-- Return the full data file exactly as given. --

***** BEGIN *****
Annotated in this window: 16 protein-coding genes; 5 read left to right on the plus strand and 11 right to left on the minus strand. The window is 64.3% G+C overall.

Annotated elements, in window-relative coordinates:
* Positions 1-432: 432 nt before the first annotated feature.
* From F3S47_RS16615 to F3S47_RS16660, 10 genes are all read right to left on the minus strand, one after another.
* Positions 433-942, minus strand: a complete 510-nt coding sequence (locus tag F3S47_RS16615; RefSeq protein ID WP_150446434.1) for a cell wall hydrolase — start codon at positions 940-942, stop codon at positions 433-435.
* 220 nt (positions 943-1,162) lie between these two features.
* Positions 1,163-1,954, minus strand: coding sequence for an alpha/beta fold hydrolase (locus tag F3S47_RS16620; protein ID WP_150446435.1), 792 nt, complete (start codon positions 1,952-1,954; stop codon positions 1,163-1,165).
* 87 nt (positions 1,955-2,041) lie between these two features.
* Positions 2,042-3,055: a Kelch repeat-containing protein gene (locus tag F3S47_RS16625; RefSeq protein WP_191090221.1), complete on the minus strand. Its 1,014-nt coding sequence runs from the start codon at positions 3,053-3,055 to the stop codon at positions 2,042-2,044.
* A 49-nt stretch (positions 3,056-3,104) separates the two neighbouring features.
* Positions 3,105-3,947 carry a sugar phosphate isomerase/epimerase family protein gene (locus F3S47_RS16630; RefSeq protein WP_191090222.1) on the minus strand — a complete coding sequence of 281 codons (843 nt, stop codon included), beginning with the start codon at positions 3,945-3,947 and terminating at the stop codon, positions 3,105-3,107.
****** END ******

Annotated in this window: 16 protein-coding genes; 5 read left to right on the plus strand and 11 right to left on the minus strand. The window is 64.3% G+C overall.

Annotated elements, in window-relative coordinates:
* Positions 1-432: 432 nt before the first annotated feature.
* From F3S47_RS16615 to F3S47_RS16660, 10 genes are all read right to left on the minus strand, one after another.
* Positions 433-942, minus strand: a complete 510-nt coding sequence (locus tag F3S47_RS16615; RefSeq protein ID WP_150446434.1) for a cell wall hydrolase — start codon at positions 940-942, stop codon at positions 433-435.
* 220 nt (positions 943-1,162) lie between these two features.
* Positions 1,163-1,954, minus strand: coding sequence for an alpha/beta fold hydrolase (locus tag F3S47_RS16620; protein ID WP_150446435.1), 792 nt, complete (start codon positions 1,952-1,954; stop codon positions 1,163-1,165).
* 87 nt (positions 1,955-2,041) lie between these two features.
* Positions 2,042-3,055: a Kelch repeat-containing protein gene (locus tag F3S47_RS16625; RefSeq protein WP_191090221.1), complete on the minus strand. Its 1,014-nt coding sequence runs from the start codon at positions 3,053-3,055 to the stop codon at positions 2,042-2,044.
* A 49-nt stretch (positions 3,056-3,104) separates the two neighbouring features.
* Positions 3,105-3,947 carry a sugar phosphate isomerase/epimerase family protein gene (locus F3S47_RS16630; RefSeq protein WP_191090222.1) on the minus strand — a complete coding sequence of 281 codons (843 nt, stop codon included), beginning with the start codon at positions 3,945-3,947 and terminating at the stop codon, positions 3,105-3,107.